Photograph: Professor Mark Solms, by Jürgen Frank

Psychoanalysis in Ireland
Although CBT is particularly popular nowadays as the most recent arrival on the psychotherapy scene, the original talking therapy, Freudian psychoanalysis, has been around for much longer, over one hundred and thirty years. In Freud’s time, a group of European intellectuals rapidly gathered around him and psychoanalysis spread throughout the developed world, becoming very fashionable. Today Freud’s many followers continue to work at and refine his ideas and techniques – psychoanalysis has a major presence at the cutting edge of human psychology and psychotherapy worldwide.

It may not be widely known that psychoanalysis is active in Ireland. Psychoanalysis is currently studied in most Irish Universities, with several clinical and academic Masters qualifications available as well as study at Doctorate level. In Ireland alone, there are no fewer than five peer-reviewed academic psychoanalytic journals currently published. Psychoanalysis also thrives in the rest of Europe, in North and South America, Australia and New Zealand. There has been more written about Freud than any other single figure in the entire history of psychology. His theories have been hugely influential globally in the study of the human psyche and its maladies.

The scientific research
There is a growing body of scientific support for psychoanalysis in both its guises, as a therapeutic practice and as a theory of the human psyche.

The evidence base for Psychoanalytic Psychotherapy
The study of the effectiveness of psychotherapy is fraught with difficulty because of the large and indeterminate range of diagnoses, and the complexity of measuring what might count as a cure. It’s not clear cut, like tonsillitis. Despite this, there has been a substantial amount of scientific research into the efficacy of psychoanalytically informed psychotherapy with children, adolescents and adults.

The basis of scientific research into therapeutic interventions of all types is the randomised controlled trial (RTC). Subjects are randomly assigned to waiting list, control and treatment groups. Data is usually collected before and after treatment. The metric used is effect size which is the pre-treatment /post-treatment difference between control and treatment groups. An effect size of 1.0 represents one standard deviation on a normal distribution curve. In medical and psychological research an effect size of 0.8 is considered large, 0.5 moderate, and 0.2 small. Recent research into anti-depressant medication efficacy ranges from 0.31 to 0.17, whereas the research into the effectiveness of psychoanalytic psychotherapy cited in the attached review* are in excess of 0.5. There is a large body of research supporting the efficacy of psychoanalytic psychotherapy and in its long term effects, called the sleeper effect. In long term follow up studies specific to psychoanalytic psychotherapy, it has been shown that improvement continues long after the therapy has finished.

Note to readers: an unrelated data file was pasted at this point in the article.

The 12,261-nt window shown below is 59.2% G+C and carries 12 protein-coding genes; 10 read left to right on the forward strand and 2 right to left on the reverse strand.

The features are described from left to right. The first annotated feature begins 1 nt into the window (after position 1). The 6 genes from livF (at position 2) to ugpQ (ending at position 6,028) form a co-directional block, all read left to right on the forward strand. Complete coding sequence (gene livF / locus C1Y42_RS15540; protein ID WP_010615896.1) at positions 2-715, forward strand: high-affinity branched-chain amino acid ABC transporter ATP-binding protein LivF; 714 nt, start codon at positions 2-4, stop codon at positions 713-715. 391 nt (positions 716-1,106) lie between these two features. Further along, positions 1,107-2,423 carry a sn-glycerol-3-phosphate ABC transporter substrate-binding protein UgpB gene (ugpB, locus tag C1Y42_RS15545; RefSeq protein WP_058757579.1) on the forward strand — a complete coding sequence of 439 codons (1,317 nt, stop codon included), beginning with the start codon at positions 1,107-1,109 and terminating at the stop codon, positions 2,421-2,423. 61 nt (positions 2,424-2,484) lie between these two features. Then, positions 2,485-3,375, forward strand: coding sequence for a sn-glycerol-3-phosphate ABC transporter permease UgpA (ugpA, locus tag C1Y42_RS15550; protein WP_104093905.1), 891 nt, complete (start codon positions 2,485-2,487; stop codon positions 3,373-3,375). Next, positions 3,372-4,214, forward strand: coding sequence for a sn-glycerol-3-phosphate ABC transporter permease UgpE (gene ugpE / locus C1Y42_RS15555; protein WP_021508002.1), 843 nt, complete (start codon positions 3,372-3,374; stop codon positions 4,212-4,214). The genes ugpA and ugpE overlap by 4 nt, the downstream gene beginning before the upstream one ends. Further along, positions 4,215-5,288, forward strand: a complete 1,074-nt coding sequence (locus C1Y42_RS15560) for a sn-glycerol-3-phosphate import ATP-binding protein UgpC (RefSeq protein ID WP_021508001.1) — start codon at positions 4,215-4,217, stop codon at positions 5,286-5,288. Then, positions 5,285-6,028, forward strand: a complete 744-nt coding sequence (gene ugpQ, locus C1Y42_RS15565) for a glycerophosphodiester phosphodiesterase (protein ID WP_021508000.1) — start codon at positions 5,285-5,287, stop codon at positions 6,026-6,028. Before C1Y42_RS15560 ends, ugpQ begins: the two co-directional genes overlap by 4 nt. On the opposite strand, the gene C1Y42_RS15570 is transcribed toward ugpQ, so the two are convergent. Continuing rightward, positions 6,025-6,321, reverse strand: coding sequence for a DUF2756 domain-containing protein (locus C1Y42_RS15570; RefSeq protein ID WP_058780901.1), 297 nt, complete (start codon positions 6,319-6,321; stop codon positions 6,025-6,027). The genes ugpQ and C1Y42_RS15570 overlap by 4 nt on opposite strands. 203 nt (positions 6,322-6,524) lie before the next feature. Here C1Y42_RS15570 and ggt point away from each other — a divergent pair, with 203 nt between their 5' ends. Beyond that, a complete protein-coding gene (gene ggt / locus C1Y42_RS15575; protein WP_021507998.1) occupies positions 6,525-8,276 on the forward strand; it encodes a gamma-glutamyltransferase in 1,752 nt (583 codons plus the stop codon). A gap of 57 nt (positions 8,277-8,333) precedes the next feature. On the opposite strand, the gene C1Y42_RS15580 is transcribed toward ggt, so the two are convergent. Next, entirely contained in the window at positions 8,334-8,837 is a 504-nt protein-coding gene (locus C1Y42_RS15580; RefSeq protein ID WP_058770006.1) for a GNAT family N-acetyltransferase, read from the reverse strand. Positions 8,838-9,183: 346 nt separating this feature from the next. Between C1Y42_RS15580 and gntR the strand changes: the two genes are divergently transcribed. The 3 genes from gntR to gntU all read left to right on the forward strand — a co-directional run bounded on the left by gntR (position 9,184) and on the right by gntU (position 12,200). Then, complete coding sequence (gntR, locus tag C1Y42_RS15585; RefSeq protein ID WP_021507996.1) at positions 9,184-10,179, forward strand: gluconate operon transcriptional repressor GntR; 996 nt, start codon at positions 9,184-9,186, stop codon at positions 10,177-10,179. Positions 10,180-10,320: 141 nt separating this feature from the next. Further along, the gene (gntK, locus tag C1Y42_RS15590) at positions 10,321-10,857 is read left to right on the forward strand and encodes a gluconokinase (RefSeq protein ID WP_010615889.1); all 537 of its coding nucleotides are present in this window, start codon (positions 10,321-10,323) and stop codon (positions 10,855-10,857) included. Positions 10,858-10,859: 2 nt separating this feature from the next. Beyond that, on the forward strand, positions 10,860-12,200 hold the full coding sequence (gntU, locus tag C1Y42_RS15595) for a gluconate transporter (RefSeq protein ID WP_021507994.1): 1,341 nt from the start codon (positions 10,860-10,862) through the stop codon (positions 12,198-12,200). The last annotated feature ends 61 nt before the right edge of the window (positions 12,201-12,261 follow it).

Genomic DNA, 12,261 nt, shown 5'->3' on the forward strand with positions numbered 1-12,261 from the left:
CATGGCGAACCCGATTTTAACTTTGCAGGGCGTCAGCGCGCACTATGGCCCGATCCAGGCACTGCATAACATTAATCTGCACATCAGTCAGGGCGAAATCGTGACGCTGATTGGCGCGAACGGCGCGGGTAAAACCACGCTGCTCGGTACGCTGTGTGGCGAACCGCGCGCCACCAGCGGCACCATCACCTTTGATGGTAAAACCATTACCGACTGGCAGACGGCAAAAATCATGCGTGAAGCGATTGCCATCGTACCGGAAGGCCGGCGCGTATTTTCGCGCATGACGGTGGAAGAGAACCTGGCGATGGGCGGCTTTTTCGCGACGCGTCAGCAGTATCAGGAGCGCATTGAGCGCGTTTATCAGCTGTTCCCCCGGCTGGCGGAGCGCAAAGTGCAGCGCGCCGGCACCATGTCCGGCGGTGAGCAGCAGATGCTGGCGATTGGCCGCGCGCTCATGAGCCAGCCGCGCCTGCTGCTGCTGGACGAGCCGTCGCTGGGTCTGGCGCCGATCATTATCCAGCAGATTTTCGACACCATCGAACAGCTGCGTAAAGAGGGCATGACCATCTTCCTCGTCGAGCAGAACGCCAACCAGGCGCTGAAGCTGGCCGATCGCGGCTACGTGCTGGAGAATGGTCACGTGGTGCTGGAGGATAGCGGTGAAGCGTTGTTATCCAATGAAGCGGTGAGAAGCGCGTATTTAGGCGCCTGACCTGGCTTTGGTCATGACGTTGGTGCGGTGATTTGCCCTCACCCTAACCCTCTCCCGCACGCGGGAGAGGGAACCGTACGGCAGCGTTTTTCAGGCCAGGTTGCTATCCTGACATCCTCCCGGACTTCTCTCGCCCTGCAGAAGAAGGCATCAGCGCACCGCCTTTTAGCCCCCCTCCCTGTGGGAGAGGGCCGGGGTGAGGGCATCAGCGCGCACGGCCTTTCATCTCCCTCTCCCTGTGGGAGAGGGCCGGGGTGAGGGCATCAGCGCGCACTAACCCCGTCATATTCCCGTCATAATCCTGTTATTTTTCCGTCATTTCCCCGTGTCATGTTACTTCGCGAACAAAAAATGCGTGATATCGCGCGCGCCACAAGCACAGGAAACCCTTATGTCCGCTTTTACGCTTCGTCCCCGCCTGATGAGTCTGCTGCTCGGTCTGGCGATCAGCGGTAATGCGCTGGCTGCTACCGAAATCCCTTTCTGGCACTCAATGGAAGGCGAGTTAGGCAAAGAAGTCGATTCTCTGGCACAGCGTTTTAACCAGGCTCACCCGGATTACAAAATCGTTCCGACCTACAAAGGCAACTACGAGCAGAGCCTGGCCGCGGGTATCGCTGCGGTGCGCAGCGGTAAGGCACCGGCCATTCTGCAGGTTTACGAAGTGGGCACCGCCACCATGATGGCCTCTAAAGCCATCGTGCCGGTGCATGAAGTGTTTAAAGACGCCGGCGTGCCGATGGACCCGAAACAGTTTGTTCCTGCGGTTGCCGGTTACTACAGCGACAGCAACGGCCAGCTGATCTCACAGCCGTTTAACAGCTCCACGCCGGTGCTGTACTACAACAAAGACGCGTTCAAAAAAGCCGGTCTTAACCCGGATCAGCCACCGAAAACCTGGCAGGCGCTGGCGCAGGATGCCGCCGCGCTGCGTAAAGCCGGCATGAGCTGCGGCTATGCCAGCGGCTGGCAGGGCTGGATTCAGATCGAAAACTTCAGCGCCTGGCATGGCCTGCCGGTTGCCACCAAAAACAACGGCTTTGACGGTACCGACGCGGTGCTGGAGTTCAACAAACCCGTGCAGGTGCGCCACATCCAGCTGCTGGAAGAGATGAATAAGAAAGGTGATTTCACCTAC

The evidence base for psychoanalysis as a theory of the human psyche
Freud, originally trained as a medical doctor and neuroanatomist, always sought to connect mind and brain. He understood that mental processes must have a physical manifestation in the brain. As a result of advances in contemporary neuroscience there is now a collaboration between neuroscience and psychoanalysis under the aegis of the International Neuropsychoanalysis Society. This has enabled the pairing of psychoanalytic concepts with neurological activity. Psychoanalysis  offers a rich framework within which to generate testable hypotheses about the subjective aspects of the human brain. Professor Mark Solms (watch his video below: Neuro Psychoanalysis – Where Mind meets Brain) is a major figure in this area. His groundbreaking works are The Neurospsychology of Dreams and The Brain and the Inner World (with Oliver Turnbull). As well as offering support for psychoanalytic concepts, neuroscience demonstrates that there is also evidence of normalisation of medial temporal lobe activity post therapy.

In conclusion
It looks likely that research into the effectiveness of psychoanalytic psychotherapy will increase. In a climate where cost-effectiveness is the most important consideration, and since there is a growing body of evidence that medication alone is much less effective than medication and psychotherapy, it seems that psychotherapy is a sensible response to psychological suffering.

*Click here to view a report commissioned by the Irish Council for Psychotherapy which reviews the empirical research literature on The Evidence Base for Psychoanalytic Psychotherapy.